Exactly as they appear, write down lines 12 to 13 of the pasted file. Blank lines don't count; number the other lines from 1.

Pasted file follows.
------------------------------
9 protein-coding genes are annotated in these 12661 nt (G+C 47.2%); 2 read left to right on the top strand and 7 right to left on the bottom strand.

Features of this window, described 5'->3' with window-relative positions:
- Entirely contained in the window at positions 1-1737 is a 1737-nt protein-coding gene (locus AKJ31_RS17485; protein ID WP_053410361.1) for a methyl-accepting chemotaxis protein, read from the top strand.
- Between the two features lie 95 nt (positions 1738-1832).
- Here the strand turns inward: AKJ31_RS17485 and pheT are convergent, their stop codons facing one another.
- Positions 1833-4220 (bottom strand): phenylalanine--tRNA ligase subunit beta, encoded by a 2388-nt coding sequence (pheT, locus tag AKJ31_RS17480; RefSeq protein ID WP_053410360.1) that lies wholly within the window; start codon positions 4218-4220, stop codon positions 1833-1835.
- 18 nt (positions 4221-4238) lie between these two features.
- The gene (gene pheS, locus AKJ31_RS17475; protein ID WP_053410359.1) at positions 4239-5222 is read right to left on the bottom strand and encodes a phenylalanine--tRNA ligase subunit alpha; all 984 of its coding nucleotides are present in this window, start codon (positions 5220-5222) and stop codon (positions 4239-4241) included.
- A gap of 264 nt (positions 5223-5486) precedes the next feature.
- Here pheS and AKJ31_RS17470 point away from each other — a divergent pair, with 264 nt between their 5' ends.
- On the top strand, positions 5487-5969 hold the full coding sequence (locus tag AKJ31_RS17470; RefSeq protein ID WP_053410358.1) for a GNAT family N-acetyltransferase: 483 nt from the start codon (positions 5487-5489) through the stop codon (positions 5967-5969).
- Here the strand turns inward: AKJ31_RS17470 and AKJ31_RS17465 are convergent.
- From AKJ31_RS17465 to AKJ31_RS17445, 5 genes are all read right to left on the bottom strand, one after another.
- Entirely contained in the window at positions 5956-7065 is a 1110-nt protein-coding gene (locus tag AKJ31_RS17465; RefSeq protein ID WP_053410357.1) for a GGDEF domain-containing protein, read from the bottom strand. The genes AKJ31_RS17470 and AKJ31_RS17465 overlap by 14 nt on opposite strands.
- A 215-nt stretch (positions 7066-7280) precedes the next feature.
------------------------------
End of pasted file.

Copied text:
- Here the strand turns inward: AKJ31_RS17470 and AKJ31_RS17465 are convergent.
- From AKJ31_RS17465 to AKJ31_RS17445, 5 genes are all read right to left on the bottom strand, one after another.